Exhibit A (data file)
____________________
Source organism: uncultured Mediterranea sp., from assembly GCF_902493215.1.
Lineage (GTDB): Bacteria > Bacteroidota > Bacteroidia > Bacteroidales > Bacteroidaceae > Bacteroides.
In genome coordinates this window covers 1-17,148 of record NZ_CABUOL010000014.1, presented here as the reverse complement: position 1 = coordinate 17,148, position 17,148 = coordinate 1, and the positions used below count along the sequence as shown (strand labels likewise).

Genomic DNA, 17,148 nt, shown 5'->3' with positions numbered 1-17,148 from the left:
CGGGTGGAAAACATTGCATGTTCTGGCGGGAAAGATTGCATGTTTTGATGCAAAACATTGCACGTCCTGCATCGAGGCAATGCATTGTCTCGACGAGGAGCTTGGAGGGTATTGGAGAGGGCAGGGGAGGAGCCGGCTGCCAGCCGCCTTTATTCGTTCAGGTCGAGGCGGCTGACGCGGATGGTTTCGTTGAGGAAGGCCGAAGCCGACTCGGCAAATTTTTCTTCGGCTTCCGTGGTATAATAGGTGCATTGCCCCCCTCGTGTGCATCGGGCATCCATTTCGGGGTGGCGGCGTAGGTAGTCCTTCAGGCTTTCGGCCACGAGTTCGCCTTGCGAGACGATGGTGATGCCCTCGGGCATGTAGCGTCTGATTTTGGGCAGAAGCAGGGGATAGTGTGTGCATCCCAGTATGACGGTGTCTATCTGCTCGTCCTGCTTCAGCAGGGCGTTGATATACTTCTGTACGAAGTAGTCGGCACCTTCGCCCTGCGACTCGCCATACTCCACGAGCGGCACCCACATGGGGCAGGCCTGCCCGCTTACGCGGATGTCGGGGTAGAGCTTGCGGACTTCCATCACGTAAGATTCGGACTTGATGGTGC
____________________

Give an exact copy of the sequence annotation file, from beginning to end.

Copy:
Source organism: uncultured Mediterranea sp., from assembly GCF_902493215.1.
Lineage (GTDB): Bacteria > Bacteroidota > Bacteroidia > Bacteroidales > Bacteroidaceae > Bacteroides.
In genome coordinates this window covers 1-17,148 of record NZ_CABUOL010000014.1, presented here as the reverse complement: position 1 = coordinate 17,148, position 17,148 = coordinate 1, and the positions used below count along the sequence as shown (strand labels likewise).

Genomic DNA, 17,148 nt, shown 5'->3' with positions numbered 1-17,148 from the left:
CGGGTGGAAAACATTGCATGTTCTGGCGGGAAAGATTGCATGTTTTGATGCAAAACATTGCACGTCCTGCATCGAGGCAATGCATTGTCTCGACGAGGAGCTTGGAGGGTATTGGAGAGGGCAGGGGAGGAGCCGGCTGCCAGCCGCCTTTATTCGTTCAGGTCGAGGCGGCTGACGCGGATGGTTTCGTTGAGGAAGGCCGAAGCCGACTCGGCAAATTTTTCTTCGGCTTCCGTGGTATAATAGGTGCATTGCCCCCCTCGTGTGCATCGGGCATCCATTTCGGGGTGGCGGCGTAGGTAGTCCTTCAGGCTTTCGGCCACGAGTTCGCCTTGCGAGACGATGGTGATGCCCTCGGGCATGTAGCGTCTGATTTTGGGCAGAAGCAGGGGATAGTGTGTGCATCCCAGTATGACGGTGTCTATCTGCTCGTCCTGCTTCAGCAGGGCGTTGATATACTTCTGTACGAAGTAGTCGGCACCTTCGCCCTGCGACTCGCCATACTCCACGAGCGGCACCCACATGGGGCAGGCCTGCCCGCTTACGCGGATGTCGGGGTAGAGCTTGCGGACTTCCATCACGTAAGATTCGGACTTGATGGTGC